Ramsgate War Time Tunnels
Well, what a day that was. This morning I was tied to the kitchen, baking bread and rolls and cooking dinner for tonight and this afternoon I was transported back in time to 1940 and life as it would have been in Ramsgate for 300 families living in the war time tunnels. There’s never a dull moment on rations week, I can assure you!
So, back to this morning when Bryn decided to have toast for breakfast instead of cornflakes, this put my bread supplies dangerously low and so I decided to bake some more for lunch today, as our plans for a trip to the café had also changed, and we also needed some for our picnic tomorrow.
As the bread was baking, I thought I would get ahead of myself and cook tonight’s dinner as well. We were supposed to be having cottage pie, but when I went to get the mince, I discovered that there was, in fact, no mince - only veggie sausages! So in true Home Front style, I decided to make do and instead I made what I can only describe as “Sausage Surprise!” The biggest surprise for me was that it was actually really delicious, although Bryn wasn’t so impressed.
The reason that all of our plans changed today was that we were booked on a tour at 2pm in The Ramsgate War Time Tunnels, and what a tour it was. We have never been there before and I had no idea of the network of tunnels beneath the town which were constructed in 1939, to protect the people of Ramsgate from bombing.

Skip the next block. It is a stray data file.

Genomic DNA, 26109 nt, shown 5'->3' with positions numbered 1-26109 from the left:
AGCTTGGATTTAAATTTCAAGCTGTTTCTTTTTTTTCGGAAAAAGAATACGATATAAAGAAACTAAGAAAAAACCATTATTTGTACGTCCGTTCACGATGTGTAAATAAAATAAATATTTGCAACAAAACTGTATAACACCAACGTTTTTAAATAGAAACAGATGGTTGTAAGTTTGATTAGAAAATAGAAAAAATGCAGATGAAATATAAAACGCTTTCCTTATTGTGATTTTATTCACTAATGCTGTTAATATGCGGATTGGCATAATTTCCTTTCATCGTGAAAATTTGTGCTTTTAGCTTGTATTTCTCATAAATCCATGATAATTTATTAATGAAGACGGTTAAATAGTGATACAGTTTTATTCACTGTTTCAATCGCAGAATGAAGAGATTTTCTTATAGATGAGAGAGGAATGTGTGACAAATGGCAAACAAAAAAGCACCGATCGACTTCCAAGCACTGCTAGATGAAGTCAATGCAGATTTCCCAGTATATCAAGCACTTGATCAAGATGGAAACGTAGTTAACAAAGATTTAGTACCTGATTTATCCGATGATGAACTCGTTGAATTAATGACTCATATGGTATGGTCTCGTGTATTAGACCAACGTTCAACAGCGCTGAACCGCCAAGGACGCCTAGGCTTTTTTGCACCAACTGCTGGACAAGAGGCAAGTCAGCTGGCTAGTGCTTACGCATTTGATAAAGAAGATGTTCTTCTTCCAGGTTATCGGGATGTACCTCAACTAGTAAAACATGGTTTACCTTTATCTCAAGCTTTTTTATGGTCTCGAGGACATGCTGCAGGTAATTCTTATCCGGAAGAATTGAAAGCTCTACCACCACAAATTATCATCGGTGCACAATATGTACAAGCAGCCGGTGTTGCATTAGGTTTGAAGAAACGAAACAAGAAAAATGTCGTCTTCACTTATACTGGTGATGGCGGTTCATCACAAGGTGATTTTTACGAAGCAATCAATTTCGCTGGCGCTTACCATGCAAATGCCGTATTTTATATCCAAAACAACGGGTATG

Our guide was incredible and his knowledge of every aspect of life in the tunnels was impeccable. We learned about how 300 families set up ‘homes’ in the old Victorian railway tunnel and how they would shelter in the tunnels beneath the town during air-raids. They had Christmas dinners down there, a busker who played the violin, a hair dresser a medical centre and lots more. It was essentially a town beneath the town.
Subterranean life was not an easy one, it was cold and damp and smelly, but they were safe from bombs and would be able to return to the surface and their homes (if they were still standing), in between raids. I have no doubt that hundreds of lives were saved by these ingenious tunnels. If you ever have the chance to visit, I would highly recommend it – book in advance, it gets busy down there! Click HERE for the link!
Tomorrow is our last day on rations and it’s a bit of an odd one, because my daughter is going to feed a sloth at the zoo for a late birthday treat before we go on our picnic! As I said, there’s never a dull moment on rations week. See you tomorrow!
Breakfast: Toast with butter 10/10
Lunch: Freshly baked roll with margarine and cucumber 10/10
Dinner: Sausage Surprise! 8/10, I didn’t like the mashed potato, but I ate it and it filled me up.
Today I had fun down the war time tunnels in Ramsgate, I especially liked it when we had to go across the mats in the flooded part of the tunnel.
I had no idea that there were tunnels beneath Ramsgate and I didn’t know about any of the history. I learned about the railway that took tourists to the seaside through the Victorian tunnel too. They used that tunnel in 1940 to house families in bombing raids.
I liked reading the graffiti in the tunnels from all of the people who have been there.
I am looking forward to our picnic tomorrow, we have got cake and ginger beer!